Date of Award

2005

Degree Type

Thesis

Degree Name

Doctor of Education

School

School of Education

Faculty

Faculty of Community Services, Education and Social Sciences

First Advisor

Dawn Penney

Abstract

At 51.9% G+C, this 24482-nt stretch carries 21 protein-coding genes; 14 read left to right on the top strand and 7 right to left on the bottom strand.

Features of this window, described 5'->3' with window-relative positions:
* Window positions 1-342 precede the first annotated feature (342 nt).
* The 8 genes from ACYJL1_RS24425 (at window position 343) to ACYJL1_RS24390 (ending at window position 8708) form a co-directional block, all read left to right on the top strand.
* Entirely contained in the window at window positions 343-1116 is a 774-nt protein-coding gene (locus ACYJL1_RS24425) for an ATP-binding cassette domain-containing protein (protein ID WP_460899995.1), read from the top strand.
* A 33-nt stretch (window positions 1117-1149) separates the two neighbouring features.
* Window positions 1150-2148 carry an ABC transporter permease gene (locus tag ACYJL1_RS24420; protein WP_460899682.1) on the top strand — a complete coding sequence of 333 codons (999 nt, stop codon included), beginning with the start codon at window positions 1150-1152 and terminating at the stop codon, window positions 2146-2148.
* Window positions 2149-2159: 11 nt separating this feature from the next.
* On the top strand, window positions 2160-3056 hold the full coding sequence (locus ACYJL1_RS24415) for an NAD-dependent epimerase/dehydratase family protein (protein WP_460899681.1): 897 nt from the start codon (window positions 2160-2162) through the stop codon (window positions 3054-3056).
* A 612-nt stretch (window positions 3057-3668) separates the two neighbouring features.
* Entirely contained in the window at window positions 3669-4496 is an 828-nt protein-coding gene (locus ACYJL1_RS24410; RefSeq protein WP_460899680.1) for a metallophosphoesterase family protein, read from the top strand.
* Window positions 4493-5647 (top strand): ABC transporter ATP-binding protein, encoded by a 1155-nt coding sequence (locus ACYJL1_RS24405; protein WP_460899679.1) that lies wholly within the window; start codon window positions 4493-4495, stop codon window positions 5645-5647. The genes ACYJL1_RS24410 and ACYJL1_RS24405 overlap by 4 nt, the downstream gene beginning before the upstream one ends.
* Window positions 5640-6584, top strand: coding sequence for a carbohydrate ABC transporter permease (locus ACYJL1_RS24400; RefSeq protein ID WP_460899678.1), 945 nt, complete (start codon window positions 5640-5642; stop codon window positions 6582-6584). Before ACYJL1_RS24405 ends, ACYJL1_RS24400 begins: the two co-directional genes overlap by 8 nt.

Healthy eating is a topic most people would consider they have an understanding of, yet it is an area which is not often addressed from a critical perspective. Healthy eating is freely discussed in society. It is a dominant discourse used commercially and frequently appears in educational 'texts', however the discourses surrounding healthy eating for children are not well analysed and are most often controlled by the media and often not challenged. A critical perspective to children's eating is adopted for this portfolio and multiple perspectives bought to bare regarding the globalisation of food cultures, and governance and policy influences on healthy eating for children. Healthy eating for children is presented and problematised as a concept while family changes in eating patterns and curriculum influences are interpreted and challenged through the development of a case study investigation of an educational intervention. Findings of the intervention indicate that families are struggling with the notion of healthy eating through a range of parental pressures whereas and any additional assistance regarding healthy eating for children is well received by parents and accepted by children.

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